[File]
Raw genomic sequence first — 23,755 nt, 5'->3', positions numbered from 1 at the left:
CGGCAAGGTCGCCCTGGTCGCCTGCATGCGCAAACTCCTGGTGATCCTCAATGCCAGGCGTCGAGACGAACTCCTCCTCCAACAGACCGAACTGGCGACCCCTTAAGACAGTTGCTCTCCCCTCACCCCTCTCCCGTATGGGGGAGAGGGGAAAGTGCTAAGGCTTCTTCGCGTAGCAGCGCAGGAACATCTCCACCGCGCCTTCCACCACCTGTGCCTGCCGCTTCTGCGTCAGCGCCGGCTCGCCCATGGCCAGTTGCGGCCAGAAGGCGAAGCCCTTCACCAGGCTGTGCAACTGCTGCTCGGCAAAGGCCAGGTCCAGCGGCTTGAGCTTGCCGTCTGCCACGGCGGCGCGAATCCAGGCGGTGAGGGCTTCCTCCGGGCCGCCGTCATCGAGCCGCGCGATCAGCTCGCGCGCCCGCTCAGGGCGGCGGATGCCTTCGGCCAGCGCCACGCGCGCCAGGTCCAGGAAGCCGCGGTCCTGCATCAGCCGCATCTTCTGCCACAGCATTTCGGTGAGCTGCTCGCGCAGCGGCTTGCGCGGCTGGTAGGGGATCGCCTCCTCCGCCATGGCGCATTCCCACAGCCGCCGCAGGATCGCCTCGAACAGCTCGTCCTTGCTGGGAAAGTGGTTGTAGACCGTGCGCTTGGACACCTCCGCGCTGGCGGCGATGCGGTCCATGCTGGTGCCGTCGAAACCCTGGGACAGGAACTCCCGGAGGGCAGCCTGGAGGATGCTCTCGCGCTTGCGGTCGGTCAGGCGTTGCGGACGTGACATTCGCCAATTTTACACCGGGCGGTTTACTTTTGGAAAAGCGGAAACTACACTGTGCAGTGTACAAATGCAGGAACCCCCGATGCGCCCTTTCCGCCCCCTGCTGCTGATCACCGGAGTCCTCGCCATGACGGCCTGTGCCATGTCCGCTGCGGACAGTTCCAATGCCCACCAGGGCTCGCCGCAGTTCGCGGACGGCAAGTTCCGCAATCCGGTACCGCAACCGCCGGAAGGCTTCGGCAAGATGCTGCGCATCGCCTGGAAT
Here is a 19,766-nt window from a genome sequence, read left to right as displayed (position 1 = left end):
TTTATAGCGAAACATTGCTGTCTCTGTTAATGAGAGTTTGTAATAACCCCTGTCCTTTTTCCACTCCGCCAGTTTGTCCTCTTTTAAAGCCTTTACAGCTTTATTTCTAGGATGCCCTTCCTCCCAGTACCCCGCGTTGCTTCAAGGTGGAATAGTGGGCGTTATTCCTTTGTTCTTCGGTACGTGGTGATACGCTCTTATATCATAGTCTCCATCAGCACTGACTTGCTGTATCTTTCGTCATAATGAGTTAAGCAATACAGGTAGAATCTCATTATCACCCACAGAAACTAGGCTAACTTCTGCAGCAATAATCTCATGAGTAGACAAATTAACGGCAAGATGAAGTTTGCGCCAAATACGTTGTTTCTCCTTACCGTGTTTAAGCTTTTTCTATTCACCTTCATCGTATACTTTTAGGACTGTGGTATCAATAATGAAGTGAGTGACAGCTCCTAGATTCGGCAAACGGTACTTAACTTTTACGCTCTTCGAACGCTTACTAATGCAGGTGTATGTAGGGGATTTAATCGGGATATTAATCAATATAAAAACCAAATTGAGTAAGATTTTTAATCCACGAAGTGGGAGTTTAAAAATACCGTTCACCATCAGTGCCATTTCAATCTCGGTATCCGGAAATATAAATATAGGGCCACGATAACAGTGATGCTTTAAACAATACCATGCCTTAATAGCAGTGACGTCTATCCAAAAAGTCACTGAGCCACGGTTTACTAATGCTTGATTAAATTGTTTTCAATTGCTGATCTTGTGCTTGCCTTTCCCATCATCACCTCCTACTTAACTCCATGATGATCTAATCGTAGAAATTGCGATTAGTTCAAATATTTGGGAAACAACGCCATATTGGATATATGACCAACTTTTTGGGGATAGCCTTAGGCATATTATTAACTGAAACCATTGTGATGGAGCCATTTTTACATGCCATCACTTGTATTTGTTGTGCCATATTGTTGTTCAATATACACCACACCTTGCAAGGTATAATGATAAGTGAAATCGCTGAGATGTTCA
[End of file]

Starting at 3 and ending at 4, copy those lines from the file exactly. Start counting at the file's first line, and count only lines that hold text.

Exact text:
Here is a 19,766-nt window from a genome sequence, read left to right as displayed (position 1 = left end):
TTTATAGCGAAACATTGCTGTCTCTGTTAATGAGAGTTTGTAATAACCCCTGTCCTTTTTCCACTCCGCCAGTTTGTCCTCTTTTAAAGCCTTTACAGCTTTATTTCTAGGATGCCCTTCCTCCCAGTACCCCGCGTTGCTTCAAGGTGGAATAGTGGGCGTTATTCCTTTGTTCTTCGGTACGTGGTGATACGCTCTTATATCATAGTCTCCATCAGCACTGACTTGCTGTATCTTTCGTCATAATGAGTTAAGCAATACAGGTAGAATCTCATTATCACCCACAGAAACTAGGCTAACTTCTGCAGCAATAATCTCATGAGTAGACAAATTAACGGCAAGATGAAGTTTGCGCCAAATACGTTGTTTCTCCTTACCGTGTTTAAGCTTTTTCTATTCACCTTCATCGTATACTTTTAGGACTGTGGTATCAATAATGAAGTGAGTGACAGCTCCTAGATTCGGCAAACGGTACTTAACTTTTACGCTCTTCGAACGCTTACTAATGCAGGTGTATGTAGGGGATTTAATCGGGATATTAATCAATATAAAAACCAAATTGAGTAAGATTTTTAATCCACGAAGTGGGAGTTTAAAAATACCGTTCACCATCAGTGCCATTTCAATCTCGGTATCCGGAAATATAAATATAGGGCCACGATAACAGTGATGCTTTAAACAATACCATGCCTTAATAGCAGTGACGTCTATCCAAAAAGTCACTGAGCCACGGTTTACTAATGCTTGATTAAATTGTTTTCAATTGCTGATCTTGTGCTTGCCTTTCCCATCATCACCTCCTACTTAACTCCATGATGATCTAATCGTAGAAATTGCGATTAGTTCAAATATTTGGGAAACAACGCCATATTGGATATATGACCAACTTTTTGGGGATAGCCTTAGGCATATTATTAACTGAAACCATTGTGATGGAGCCATTTTTACATGCCATCACTTGTATTTGTTGTGCCATATTGTTGTTCAATATACACCACACCTTGCAAGGTATAATGATAAGTGAAATCGCTGAGATGTTCA